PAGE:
The effect of multiple interventions on freshman college student engagement and retention
1 online resource (96 pages) : PDF
University of North Carolina at Charlotte
College student retention has been widely studied in the past twenty five years, and institutions have developed numerous interventions aimed at improving student retention and persistence-to-degree. A number of theories have been promulgated to explain student departure. While none has proven absolutely conclusive, the concept that student engagement influences the decision to stay enrolled or depart the institution has achieved an almost universal acceptance. Most institutional programs aimed at improving retention seek to engage students on academic and social levels, following the theory that the more a student is connected to the institution, the more likely the student is to stay, and hence, graduate. Much research has been completed attesting to the efficacy of a variety of single interventions. This study determined if participating in more than one intervention significantly improves engagement and retention. Results indicated that participating in more than one intervention significantly improves retention, and that participation in an extended orientation when combined with a learning community with an embedded first-year seminar was the most effective combination. Analysis also demonstrated a relationship between engagement, expressed as the quality of interactions a student has with the institution, and retention.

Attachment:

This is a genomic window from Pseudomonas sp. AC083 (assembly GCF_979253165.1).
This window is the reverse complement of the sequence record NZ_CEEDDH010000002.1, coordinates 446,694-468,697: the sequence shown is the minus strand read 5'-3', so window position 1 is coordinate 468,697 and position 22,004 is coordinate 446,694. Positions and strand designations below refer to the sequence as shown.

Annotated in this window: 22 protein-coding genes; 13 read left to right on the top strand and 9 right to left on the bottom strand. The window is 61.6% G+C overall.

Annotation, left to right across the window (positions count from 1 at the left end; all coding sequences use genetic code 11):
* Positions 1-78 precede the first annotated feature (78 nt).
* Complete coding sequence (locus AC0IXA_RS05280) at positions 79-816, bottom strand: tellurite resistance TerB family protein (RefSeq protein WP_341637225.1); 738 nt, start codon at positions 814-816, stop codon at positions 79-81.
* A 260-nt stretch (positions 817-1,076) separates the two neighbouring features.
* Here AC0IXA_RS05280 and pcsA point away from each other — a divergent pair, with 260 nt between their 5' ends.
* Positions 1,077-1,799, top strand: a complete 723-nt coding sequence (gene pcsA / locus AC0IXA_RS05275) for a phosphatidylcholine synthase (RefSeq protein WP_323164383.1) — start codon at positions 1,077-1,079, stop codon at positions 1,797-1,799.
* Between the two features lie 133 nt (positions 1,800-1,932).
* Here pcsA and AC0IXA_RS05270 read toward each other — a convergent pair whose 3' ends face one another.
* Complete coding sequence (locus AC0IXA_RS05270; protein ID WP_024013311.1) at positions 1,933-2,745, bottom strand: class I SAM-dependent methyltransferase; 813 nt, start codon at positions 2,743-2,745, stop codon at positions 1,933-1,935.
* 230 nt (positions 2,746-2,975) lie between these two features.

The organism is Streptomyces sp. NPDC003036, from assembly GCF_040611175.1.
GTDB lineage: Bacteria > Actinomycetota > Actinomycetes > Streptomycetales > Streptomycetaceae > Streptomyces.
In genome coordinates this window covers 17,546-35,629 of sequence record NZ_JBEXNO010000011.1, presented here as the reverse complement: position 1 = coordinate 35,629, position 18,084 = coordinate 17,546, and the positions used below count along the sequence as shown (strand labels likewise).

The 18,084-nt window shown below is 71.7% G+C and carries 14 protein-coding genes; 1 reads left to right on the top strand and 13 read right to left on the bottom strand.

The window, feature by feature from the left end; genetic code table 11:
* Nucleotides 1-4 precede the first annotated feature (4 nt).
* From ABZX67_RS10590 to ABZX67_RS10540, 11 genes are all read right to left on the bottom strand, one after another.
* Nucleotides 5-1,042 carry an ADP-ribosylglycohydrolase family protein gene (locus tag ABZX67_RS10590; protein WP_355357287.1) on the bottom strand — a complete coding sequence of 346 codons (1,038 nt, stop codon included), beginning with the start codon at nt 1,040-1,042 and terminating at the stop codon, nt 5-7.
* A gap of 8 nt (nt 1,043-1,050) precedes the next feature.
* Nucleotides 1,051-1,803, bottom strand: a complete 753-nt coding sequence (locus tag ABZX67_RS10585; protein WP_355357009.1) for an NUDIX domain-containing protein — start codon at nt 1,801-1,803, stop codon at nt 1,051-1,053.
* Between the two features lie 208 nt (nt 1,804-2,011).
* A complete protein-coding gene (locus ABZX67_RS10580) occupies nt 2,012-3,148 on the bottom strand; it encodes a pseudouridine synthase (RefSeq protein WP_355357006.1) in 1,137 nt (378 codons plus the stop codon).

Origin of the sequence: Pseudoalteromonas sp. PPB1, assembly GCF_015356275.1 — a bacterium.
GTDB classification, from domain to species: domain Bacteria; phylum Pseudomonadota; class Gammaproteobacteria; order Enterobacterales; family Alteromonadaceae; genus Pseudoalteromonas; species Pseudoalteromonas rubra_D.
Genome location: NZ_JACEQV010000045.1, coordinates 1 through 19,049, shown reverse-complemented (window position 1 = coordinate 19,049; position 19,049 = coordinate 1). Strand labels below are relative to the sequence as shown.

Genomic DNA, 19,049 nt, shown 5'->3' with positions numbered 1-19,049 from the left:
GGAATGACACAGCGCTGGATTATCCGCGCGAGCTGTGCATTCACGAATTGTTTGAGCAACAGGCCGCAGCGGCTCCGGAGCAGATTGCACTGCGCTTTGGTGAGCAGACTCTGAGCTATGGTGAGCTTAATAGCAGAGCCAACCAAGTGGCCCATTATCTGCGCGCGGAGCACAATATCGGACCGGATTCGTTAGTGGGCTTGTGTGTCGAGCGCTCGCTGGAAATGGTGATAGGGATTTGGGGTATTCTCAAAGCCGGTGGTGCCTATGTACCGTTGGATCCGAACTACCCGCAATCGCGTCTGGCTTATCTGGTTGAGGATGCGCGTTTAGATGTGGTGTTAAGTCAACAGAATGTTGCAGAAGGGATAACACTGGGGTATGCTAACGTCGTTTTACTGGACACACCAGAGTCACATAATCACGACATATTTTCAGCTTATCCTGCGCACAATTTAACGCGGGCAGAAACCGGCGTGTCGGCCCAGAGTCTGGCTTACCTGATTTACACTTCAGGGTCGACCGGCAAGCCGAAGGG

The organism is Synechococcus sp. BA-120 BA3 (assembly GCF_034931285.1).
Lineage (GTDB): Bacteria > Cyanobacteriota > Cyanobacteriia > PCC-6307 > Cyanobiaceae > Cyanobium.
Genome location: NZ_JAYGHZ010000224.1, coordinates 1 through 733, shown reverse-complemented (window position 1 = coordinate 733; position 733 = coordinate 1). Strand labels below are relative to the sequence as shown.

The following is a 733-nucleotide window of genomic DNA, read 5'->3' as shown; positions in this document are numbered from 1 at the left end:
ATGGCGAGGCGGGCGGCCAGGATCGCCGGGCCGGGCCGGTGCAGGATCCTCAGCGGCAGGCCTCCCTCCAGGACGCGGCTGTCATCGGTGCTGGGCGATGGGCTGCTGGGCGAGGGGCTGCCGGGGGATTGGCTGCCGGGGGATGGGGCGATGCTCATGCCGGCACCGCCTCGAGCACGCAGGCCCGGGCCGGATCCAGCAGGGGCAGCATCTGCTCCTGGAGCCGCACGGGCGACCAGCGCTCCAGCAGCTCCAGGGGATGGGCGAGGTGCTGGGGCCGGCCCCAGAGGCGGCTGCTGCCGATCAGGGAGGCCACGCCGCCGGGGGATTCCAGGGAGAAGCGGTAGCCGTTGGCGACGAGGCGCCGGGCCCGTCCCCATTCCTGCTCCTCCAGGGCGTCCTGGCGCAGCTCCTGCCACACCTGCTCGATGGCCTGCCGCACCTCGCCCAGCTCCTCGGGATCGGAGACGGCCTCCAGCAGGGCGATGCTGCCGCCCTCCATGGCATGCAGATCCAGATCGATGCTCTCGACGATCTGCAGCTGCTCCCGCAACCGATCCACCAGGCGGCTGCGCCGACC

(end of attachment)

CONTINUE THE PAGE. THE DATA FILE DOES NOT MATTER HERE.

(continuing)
Elling, TheodoreHopkins, HamptonWang, Chuang
Thesis (D.Ed.)--University of North Carolina at Charlotte, 2010.
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